This week marks my self-employed-iversary. How exciting! I registered when I first started making an income from blogging, though if I’m honest even then I didn’t have any real expectation that it would become my career. Over the last year I’ve learnt a lot about myself, about running a business and about being a freelancer in the creative industries. There are a lot of highs, some lows, and some general practices that I think are likely to impact all freelancers that are in desperate need of reform.
Here’s what I’ve learnt –
PEOPLE WILL EXPECT YOU TO WORK FOR FREE
I’m not sure if this is an issue reserved solely for creatives, but sometimes the things people want you to do for free are a bit mind-blowing. As a blogger, it can be tough to strike the right balance between organic content (unsponsored blog and Instagram posts created and shared for free) and paid work. I try and sit somewhere around eighty percent in favour of the former and as such I do reference a lot of places and brands out of nothing but a love of them. But I need to pay my bills too. That’s where sponsored content comes in. I feel very strongly about only ever promoting (paid or not) products and brands that I a) love and b) would happily spend my own money on.
I get asked all the time to work for free or in exchange for products and whilst I am by no means above being paid in kind if the reciprocal benefit is great enough (a trip, a high-value service etc), it’s really frustrating to be treated as though a pair of shoes is an acceptable currency. It’s not.
Worse still are phrases like “trial run” or “test”. It really is the equivalent of asking a hairdresser to give you their best cut and colour sans payment just so you can see if you’re happy with it first.
KNOW YOUR WORTH
Pricing yourself as a freelancer is tough. Some industries have clear guidelines, others don’t. My job falls into the latter camp and so there’s been a hell of a lot of trial and error. I’ve reached a point where I think I can fairly judge my own worth and adjust it depending on the specifics of a job, but there are definitely plenty of things I’ve agreed to only to feel like a bit of a mug. It’s a learning curve and it’s okay to make mistakes but if you’re knowingly undercharging – whether you’re a blogger, a photographer, a consultant or whatever – then you’re essentially undermining your entire industry and making things tougher for those who succeed you.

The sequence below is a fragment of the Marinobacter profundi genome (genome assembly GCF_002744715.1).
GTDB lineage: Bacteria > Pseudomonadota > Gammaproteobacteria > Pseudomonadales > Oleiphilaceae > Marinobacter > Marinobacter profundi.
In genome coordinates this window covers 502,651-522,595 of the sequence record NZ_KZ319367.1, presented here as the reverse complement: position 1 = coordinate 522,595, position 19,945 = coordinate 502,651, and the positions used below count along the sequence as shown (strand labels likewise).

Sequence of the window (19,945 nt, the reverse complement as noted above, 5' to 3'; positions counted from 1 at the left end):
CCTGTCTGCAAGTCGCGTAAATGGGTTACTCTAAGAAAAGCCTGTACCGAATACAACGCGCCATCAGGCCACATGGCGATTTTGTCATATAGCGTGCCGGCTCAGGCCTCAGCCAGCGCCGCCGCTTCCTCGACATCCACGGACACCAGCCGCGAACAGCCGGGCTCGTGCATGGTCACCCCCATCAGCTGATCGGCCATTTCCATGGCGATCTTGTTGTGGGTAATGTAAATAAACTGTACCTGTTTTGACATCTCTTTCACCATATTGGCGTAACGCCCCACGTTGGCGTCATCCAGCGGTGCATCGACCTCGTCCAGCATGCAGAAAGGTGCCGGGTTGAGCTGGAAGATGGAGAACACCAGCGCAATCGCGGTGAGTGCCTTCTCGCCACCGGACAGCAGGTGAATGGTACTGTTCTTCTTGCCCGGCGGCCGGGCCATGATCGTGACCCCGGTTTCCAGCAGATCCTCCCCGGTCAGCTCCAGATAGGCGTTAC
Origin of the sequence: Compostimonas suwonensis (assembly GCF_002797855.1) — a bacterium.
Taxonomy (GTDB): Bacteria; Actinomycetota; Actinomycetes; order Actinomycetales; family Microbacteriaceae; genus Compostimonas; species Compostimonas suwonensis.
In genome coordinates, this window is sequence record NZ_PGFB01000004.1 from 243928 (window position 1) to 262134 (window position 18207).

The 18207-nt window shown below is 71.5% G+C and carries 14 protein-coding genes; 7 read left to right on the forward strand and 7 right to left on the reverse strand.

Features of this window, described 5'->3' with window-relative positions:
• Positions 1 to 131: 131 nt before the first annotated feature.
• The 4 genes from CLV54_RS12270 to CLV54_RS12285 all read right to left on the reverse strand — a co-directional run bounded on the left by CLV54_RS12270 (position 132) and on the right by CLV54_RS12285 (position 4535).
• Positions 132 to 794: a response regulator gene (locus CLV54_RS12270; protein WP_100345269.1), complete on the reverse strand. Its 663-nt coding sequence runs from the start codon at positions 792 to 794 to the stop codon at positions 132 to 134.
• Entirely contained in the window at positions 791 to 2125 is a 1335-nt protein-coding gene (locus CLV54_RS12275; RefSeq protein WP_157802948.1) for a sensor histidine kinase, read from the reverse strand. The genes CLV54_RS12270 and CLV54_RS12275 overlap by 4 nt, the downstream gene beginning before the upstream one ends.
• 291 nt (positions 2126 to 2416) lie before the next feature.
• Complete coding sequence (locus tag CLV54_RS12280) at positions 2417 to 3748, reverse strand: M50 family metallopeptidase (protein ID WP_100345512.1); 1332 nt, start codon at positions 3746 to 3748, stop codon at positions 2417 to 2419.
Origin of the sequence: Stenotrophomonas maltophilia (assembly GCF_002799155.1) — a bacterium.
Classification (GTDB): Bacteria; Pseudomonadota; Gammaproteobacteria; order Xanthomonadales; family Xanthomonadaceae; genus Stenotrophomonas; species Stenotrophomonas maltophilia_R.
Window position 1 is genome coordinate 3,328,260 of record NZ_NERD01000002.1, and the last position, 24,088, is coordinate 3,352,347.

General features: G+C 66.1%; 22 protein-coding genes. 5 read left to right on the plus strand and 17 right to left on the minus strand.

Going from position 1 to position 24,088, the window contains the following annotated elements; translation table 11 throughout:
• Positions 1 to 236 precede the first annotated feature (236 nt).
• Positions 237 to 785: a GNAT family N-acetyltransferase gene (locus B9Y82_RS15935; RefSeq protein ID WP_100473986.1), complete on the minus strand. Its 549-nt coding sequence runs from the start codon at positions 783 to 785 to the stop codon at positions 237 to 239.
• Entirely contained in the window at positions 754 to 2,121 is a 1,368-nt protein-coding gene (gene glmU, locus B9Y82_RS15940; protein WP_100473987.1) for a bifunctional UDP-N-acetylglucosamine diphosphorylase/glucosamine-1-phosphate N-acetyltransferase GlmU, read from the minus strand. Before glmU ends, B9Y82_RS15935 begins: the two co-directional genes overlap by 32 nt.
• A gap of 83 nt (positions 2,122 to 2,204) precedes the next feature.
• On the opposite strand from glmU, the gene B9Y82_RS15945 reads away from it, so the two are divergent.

SAVE FOR TAX FROM DAY ONE
One of the toughest adjustments to freelance life is the lack of defined monthly pay check. Income tends to comes in drips and drabs and as such some months you feel like a Kardashian, and others you’re wondering whether toasting the last of the bread will kill the mouldy bits. It can be easy to fall into the trap of living from invoice to invoice; personally I avoid this by averaging out my income over a period to create an approximate monthly salary that I can then pay myself out of.
Just don’t forget the tax. For the love of god, do. not. forget. the. tax. We’re often so in the habit of having it deducted at source that we forget we actually have to be able to pay this – in one ugly lump sum – every year. My advice is to put 20-30% of every single invoice to one side so that when it comes to doing your return you’ll have plenty to cover your income tax and national insurance, and you’ll likely have a bit left over once your personal allowance and expenses are taken into account too.
THE EXPENSES TIN OF DOOM
Somewhere in the distance I can hear a hypocrite alarm crying loudly. *Whispers*: all my receipts are in a tin. Bollocks. If you’re about to become self-employed then do yourself a favour and create a spreadsheet and an expense filing system now and save yourself the future ball-ache.
REALLY ANNOYING PAYMENT TERMS
Like 60 days from month end? Uhhhh. What’s that about?
THERE ARE LAWS TO PROTECT YOU AGAINST LATE PAYMENT
Know your rights. The Late Payment of Commercial Debts (Interest) Act 1998 is your best friend when you’re owed money. I’m particularly good at chasing late payments in a friendly but firm (and legally enforceable!) manner – would this be a useful blog post in itself? – and it’s really important that you get to know the laws that are there to protect you. Don’t make up your own late fees because unless you are incredibly explicit about these before contracts are signed, they’re not enforceable. There are set amounts per invoice as well as base-rate interest that you are legally entitled to for each and every late payment, so make sure you check what terms you’ve agreed to (30 days is standard, but see above *eye roll*) and keep an eye on the date on invoices that are due to be paid.